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The oSecurity object is the security guard of your StudioWorks application. oSecurity is instantiated by the main library Startup_Task task variable secur.

When a user signs in to a StudioWorks application, the wSignIn window sends a $signIn(pUserID,pPassword) message to the oSecurity object. The $signIn method searches for the UserID in the list of users and, if found, verifies the password. If the UserID is found and the password matches; information about the user and their security clearances (window instances and schemas) are loaded into the oSecurity object instance and kTrue is returned to the sender. The sign-in process continues and the main window is opened where the user is presented with the navigation treelist of window instances which they are permitted to access.

Sign-in is the first level of security in StudioWorks. The next levels of security in StudioWorks are:

  1. Window Instances - whether or not the user may access a window instance.
  2. Schemas - whether or not the user has permission to view, insert, edit, or delete records of a particular schema class.

Any user which is declared to be a system administrator has access to all window instances and has full permissions for all schema classes. You do not need to set security for system administrators.


If have an application which does not require security, or a client who does not require security, you can disable StudioWorks security by setting the $:EnforceSecurity property of the oSecurity object to false.

Do secur.$:EnforceSecurity.$assign(kfalse)

Window Instances Security

Every window instance in a StudioWorks app is declared by the oWindowsList objects. There is one oWindowsList object in each module. The WinInstID must be unique for each window instance.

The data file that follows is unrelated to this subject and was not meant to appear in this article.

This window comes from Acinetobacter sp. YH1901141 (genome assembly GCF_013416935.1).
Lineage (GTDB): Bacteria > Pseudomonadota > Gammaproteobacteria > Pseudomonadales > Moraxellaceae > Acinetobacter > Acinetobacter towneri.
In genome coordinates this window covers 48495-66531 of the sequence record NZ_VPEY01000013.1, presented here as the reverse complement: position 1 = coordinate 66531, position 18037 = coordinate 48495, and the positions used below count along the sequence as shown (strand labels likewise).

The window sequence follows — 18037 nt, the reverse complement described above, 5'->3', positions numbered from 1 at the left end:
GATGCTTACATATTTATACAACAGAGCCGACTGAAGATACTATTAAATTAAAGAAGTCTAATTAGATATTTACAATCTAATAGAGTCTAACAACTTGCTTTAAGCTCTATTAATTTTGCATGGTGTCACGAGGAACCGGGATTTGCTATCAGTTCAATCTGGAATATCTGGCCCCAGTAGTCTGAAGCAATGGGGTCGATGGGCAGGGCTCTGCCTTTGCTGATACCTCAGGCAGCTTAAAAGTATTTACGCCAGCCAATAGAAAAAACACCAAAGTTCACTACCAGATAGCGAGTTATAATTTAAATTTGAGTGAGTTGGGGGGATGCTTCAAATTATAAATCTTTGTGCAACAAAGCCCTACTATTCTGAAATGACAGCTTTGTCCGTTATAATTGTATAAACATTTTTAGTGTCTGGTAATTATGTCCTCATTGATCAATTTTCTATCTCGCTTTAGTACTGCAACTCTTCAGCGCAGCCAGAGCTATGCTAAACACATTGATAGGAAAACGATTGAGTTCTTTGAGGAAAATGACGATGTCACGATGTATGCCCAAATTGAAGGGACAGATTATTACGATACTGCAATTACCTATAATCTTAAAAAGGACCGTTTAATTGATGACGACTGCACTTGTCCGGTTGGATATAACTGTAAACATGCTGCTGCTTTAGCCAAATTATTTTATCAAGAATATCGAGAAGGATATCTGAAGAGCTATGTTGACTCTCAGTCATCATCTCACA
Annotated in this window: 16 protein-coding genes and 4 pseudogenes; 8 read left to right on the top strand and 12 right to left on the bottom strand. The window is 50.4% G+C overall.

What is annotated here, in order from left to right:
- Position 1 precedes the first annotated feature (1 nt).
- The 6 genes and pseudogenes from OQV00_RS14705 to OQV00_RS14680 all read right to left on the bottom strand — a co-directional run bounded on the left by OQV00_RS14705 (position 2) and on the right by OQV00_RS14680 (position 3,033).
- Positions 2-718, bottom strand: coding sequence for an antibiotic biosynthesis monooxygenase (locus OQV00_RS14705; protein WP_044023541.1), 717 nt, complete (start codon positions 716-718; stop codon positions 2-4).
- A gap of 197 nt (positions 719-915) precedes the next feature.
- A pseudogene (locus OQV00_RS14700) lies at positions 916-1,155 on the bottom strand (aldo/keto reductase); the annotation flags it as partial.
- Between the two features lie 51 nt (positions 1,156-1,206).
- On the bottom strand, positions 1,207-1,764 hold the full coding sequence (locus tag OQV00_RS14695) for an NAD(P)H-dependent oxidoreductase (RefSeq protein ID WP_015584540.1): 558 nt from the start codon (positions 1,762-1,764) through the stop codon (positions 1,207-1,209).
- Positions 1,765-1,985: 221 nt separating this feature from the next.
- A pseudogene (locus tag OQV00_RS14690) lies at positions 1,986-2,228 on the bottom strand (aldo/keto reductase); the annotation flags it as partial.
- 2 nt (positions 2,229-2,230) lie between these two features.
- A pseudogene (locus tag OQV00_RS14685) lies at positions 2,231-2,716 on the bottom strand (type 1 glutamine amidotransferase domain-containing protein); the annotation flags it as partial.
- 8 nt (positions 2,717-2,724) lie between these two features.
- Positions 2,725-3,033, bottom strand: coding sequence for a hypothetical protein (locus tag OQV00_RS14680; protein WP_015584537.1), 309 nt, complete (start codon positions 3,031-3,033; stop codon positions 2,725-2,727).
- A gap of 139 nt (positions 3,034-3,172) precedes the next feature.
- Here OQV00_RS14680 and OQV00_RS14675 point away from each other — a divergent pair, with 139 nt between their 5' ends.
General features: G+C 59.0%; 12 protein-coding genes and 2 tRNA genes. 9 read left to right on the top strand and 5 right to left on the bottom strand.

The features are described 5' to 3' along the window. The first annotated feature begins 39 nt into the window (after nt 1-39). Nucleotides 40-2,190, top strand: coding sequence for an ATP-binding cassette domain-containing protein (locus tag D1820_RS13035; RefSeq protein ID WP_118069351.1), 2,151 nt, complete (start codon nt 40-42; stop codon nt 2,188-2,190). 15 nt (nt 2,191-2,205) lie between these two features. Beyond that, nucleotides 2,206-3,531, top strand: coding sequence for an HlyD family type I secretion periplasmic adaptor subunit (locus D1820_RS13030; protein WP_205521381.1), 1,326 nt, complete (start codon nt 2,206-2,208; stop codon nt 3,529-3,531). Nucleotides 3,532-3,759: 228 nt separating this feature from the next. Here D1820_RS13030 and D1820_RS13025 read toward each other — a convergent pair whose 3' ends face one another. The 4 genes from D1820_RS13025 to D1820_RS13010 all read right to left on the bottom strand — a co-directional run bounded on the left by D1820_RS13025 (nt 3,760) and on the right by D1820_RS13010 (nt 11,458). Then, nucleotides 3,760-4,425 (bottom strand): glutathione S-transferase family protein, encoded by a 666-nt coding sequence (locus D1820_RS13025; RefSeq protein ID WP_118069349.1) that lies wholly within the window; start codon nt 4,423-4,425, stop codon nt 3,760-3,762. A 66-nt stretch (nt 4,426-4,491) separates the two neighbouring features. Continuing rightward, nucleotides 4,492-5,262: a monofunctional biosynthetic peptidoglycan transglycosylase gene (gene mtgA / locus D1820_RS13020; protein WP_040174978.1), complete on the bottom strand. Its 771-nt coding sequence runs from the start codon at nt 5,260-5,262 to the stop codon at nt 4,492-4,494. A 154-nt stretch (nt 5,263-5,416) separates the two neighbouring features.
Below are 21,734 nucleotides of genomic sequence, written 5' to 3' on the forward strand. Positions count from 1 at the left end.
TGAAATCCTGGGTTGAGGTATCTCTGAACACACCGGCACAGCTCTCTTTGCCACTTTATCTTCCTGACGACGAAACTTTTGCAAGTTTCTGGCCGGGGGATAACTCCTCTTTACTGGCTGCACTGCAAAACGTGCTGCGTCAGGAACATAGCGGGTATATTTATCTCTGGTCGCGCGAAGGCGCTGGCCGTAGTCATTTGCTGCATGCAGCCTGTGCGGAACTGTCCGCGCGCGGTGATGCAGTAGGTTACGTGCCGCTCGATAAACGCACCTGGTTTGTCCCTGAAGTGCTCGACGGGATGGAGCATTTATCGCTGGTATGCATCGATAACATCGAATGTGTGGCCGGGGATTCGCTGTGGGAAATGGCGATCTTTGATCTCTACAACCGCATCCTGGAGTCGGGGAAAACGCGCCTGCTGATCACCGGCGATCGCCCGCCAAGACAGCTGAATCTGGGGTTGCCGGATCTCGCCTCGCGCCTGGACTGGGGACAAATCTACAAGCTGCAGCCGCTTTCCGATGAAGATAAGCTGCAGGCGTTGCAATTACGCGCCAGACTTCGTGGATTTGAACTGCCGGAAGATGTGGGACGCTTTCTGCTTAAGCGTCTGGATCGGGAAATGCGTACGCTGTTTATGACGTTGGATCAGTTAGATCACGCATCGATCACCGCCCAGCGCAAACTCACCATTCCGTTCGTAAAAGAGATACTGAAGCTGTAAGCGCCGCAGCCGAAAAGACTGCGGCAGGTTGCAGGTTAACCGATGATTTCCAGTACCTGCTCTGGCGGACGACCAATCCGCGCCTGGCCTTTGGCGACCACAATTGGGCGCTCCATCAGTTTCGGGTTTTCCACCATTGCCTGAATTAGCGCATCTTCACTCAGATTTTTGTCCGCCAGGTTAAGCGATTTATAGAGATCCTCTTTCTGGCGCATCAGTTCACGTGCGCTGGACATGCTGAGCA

StudioWorks automatically declares a default list and edit WinInstID for each schema class. For the schema class sAuthor, StudioWorks would declare the WinInstIDs AuthorList and AuthorEdit.

The system administrator has control over which WinInstIDs each user is permitted to access. The navigation treelist only shows WinInstIDs which the user has permission to access.

A user may have access to a window instance, but that doesn't mean the user can edit, insert, or delete records within the window. Those permissions are controlled by schema security.

Schema Security

The system administrator has control over which servertables the user is permitted to access in the database. StudioWorks security uses the schema classes which are mapped to servertables. The security control is broken down into the following permissions for each schema class:

  1. View - The user can fetch records and view them.
  2. Insert - The user can insert new records.
  3. Edit - The user can edit existing records.
  4. Delete - The user can delete existing records, provided that there aren't any child records with restricted delete constraints.
  5. MultiUpdate - The user can mass update a field of multiple records at the same time. (This is a StudioWorks future enhancement.)

Setting Security Privileges

The system administrator controls security for users and groups.

  1. Users - Each user must be added to the database. The Usr table is normally where the user records are stored.
  2. Groups - Window instance and schema class privileges can be given to a group. Users can be linked to one or more groups. This makes it easier to administer security for large groups of users.

Window instances and schema class permissions are set by the system administrator in the Security window. In the Security window you can add or remove users from groups, allow or deny access to window instances, and set permissions for schema classes.

Some window instances have a baseschema declared for it in the oWindows list. If access is given to the WinInstID, but view permission is not given to the schema class, a red checkmark will be displayed for the WinInstID access in the Security window.